Templum Divorum – a complex in the Campus Martius, built by the emperor Domitian to honor his deified father Vespasian and brother Titus. Consisted on large 3-sided portico, entered at the north through an elaborate triple arch, and inside a pair of small temples faced each other. This complex seemed to have replaced the Villa Publica.
Anyone “raised Catholic” would have seen that most of the statues and reliefs in the churches were painted. Could it be that when the Roman government abandoned the city for Milan, Trier and Constantinople, and the Popes undertook the administration of central Italy, when adorning new churches, they simply continued painting statues as had always been done since Greek times ? Did this practice just continue through the Dark and Middle Ages into the Renaissance and beyond. Even the plaster statues we had at home of Mary, Jesus and the saints were colored. You can buy them today.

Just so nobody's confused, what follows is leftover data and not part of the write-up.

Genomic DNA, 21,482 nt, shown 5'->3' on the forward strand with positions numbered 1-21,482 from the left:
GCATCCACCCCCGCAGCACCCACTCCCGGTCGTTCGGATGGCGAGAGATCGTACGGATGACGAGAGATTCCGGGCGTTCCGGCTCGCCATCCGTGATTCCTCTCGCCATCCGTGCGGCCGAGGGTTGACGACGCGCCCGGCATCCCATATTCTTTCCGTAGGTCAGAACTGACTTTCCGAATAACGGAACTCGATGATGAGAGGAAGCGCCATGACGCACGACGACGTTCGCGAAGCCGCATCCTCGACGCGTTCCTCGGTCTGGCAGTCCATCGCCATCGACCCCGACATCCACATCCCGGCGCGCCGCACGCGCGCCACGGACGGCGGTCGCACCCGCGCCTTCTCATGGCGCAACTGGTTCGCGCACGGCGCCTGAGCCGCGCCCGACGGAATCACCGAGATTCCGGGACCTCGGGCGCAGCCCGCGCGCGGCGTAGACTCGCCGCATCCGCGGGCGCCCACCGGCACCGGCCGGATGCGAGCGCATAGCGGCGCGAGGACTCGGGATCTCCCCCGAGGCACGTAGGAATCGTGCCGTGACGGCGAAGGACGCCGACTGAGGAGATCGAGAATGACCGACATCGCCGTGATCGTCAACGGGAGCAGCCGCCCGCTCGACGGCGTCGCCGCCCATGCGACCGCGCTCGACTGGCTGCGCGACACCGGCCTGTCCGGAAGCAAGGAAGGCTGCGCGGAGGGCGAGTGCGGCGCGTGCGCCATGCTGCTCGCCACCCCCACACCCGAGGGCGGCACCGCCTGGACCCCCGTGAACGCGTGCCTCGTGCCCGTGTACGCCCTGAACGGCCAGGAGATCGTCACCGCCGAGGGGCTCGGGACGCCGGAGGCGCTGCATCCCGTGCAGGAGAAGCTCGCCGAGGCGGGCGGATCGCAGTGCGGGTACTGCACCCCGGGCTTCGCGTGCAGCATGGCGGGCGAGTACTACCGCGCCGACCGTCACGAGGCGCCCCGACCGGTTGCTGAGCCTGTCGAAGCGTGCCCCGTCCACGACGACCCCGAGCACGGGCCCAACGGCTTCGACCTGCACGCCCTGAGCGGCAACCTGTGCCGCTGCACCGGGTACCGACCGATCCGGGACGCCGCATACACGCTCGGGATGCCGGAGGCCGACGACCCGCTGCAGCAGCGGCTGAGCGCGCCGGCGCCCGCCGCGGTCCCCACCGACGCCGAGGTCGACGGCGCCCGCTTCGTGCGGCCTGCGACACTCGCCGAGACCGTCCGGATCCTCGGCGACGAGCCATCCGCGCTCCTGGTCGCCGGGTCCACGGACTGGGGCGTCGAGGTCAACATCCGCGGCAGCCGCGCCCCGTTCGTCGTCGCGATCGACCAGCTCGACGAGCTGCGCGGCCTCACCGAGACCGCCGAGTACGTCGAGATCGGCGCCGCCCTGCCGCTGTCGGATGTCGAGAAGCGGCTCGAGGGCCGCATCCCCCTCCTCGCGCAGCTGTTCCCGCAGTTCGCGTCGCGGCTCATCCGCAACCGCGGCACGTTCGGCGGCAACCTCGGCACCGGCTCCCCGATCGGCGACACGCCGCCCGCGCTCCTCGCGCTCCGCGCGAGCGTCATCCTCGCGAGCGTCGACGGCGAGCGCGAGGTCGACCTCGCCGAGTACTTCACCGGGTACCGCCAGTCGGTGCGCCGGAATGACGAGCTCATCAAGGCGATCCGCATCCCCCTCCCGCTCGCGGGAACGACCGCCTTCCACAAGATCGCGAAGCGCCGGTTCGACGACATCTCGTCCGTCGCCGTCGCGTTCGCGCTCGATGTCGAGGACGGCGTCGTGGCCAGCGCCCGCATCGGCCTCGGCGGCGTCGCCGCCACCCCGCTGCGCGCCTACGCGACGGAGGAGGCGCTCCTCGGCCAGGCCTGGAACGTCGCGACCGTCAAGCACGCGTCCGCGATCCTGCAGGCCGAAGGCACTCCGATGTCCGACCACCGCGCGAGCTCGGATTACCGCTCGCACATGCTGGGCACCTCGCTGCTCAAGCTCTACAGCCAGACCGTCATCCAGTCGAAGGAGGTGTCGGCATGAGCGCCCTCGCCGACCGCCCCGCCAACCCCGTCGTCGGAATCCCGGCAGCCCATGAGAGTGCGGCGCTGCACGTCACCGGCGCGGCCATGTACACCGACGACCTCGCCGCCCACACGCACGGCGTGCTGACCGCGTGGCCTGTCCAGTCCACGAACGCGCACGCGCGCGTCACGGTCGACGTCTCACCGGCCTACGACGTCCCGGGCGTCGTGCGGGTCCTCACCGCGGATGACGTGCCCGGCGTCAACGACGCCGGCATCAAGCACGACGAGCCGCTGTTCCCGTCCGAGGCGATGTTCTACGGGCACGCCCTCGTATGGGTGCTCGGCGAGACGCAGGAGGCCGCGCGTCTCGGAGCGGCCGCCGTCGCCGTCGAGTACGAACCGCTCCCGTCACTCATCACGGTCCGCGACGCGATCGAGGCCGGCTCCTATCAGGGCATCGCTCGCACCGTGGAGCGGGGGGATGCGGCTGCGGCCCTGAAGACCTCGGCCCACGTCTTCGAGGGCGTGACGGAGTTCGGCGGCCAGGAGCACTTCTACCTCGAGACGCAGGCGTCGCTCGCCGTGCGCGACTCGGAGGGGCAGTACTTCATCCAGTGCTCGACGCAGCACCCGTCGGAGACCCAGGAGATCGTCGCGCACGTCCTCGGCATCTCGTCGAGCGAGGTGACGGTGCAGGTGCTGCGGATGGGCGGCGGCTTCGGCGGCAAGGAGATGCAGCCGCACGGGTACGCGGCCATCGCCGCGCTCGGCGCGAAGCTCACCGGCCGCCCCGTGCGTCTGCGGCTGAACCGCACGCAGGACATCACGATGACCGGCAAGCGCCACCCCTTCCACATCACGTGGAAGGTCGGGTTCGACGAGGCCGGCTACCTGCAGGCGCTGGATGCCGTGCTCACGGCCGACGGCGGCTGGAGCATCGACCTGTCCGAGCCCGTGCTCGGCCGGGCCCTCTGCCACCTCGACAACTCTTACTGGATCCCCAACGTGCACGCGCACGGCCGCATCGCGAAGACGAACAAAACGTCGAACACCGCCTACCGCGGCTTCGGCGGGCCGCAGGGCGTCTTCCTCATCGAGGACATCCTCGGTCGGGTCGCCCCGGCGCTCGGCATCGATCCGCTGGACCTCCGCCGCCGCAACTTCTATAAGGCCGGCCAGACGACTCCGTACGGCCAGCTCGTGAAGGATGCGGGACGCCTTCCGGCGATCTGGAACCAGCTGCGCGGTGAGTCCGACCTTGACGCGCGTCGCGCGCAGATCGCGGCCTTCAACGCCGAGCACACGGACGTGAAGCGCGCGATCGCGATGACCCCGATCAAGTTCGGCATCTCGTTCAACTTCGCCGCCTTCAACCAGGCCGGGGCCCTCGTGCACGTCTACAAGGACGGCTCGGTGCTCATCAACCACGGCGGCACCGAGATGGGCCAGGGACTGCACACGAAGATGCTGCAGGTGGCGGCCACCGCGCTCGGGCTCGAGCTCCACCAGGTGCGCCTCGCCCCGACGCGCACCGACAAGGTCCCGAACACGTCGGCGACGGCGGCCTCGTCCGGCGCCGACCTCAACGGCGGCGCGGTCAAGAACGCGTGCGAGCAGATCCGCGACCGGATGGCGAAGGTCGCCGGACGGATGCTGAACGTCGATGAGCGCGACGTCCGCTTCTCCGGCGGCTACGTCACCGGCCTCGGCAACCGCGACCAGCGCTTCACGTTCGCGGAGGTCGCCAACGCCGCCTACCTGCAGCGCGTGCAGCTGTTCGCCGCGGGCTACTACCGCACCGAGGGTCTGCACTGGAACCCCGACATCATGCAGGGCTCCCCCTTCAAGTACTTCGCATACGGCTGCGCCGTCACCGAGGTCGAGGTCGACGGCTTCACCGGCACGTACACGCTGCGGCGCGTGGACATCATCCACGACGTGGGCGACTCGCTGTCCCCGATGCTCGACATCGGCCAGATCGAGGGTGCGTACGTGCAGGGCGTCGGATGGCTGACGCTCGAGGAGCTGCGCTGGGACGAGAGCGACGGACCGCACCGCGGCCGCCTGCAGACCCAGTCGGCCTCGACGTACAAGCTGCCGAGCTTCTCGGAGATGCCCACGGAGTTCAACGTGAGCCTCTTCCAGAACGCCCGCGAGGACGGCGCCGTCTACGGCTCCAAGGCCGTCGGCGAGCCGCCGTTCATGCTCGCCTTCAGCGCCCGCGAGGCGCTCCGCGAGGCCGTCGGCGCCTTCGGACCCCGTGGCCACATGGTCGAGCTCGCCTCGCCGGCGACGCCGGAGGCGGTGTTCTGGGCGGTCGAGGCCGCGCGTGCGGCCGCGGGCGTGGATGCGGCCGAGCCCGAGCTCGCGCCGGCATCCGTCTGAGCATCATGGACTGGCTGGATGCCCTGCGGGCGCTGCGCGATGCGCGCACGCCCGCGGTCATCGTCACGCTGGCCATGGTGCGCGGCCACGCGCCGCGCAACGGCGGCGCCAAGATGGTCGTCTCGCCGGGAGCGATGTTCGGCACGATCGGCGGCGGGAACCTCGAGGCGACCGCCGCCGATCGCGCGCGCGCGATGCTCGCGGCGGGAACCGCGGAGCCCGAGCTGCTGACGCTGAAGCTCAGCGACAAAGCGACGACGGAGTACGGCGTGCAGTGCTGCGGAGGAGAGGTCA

Just a thought I’ve had ever since the spotlight on classical statues being painted emerged in the last decade or so.
Just go into any older ROMAN Catholic church.
I, as many others, really enjoy your Following Hanrian series.